Revealing the nanoscale secrets through spectroscopic imaging
Domains of a block copolymer revealed with 10 nm spatial resolution by the PFIR microscopy.
Microscopy opens many possibilities for understanding the composition, organization, and interaction of inhomogeneous materials. In our group, we develop spectroscopic microscopy techniques to study functional nano-materials in order to decipher their chemical, electric, and mechanical properties.
One challenge of optical microscopy is the diffraction limit of light, which is approximately half of light’s wavelength. Nano-materials often have features smaller than the half wavelength that is not resolvable by traditional optical microscopy. To overcome this challenge, we work on two types of super-resolution infrared microscopies:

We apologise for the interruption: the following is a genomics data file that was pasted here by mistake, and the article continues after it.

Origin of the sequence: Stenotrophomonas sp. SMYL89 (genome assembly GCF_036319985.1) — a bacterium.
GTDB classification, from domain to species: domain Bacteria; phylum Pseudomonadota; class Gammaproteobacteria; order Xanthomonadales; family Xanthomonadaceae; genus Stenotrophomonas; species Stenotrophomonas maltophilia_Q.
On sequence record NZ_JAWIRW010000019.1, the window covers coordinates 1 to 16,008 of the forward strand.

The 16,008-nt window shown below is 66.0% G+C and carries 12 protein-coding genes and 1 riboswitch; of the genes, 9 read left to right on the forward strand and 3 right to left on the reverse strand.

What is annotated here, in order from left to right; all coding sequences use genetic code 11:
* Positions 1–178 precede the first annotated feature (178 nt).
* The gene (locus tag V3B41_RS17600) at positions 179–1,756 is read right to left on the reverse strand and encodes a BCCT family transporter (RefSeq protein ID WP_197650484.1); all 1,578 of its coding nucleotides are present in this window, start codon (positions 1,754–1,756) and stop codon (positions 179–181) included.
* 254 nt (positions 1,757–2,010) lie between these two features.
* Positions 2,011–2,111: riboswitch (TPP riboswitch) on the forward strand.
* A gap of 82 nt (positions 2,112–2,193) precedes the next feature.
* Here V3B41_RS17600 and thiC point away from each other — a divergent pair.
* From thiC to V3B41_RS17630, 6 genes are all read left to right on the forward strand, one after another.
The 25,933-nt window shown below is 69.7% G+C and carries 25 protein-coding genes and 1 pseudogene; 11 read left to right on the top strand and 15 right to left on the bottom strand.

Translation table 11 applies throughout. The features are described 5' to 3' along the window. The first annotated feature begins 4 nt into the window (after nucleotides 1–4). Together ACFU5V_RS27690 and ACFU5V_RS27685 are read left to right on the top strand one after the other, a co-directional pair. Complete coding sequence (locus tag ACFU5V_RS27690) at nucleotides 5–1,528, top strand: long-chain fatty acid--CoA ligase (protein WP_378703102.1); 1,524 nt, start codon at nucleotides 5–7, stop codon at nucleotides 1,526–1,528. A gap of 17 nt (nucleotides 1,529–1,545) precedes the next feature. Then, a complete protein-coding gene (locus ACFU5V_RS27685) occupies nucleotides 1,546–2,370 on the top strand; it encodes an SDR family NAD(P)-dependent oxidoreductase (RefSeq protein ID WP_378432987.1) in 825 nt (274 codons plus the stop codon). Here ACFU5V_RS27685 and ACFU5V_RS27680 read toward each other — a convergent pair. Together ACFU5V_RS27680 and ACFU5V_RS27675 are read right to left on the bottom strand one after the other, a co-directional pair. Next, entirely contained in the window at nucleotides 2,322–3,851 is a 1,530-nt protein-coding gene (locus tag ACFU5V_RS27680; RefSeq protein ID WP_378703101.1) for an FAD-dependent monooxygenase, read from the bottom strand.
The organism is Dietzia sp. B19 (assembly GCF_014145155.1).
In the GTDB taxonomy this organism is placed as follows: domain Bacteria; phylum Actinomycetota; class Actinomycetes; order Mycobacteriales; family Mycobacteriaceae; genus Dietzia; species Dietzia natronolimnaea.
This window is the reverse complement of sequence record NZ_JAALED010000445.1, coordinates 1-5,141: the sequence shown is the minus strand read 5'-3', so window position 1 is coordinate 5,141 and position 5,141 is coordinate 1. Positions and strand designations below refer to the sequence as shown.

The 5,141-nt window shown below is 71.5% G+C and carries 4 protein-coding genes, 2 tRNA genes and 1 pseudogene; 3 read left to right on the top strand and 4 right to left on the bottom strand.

1. Scattering-type scanning near-field optical microscopy (s-SNOM) that measures the scattering signal from the near field of the sample through a metallic probe in atomic force microscope (AFM) at 10~20 nm spatial resolution. It provides spectroscopic imaging on heterogeneous materials with strong contrast in the dielectric functions, including those that support surface plasmon or polaritons.
2. Peak force infrared (PFIR) microscopy that measures the transient infrared induced the mechanical response of the sample with a sharp AFM probe at < 10 nm spatial resolution. It provides simultaneous infrared and mechanical properties for organic and inorganic materials with high sensitivity.
We are interested in studying materials that may be nanoscale heterogeneous, such as certain types of polymers, protein aggregates, polaritonic nanostructures, urban aerosols, and photovoltaics.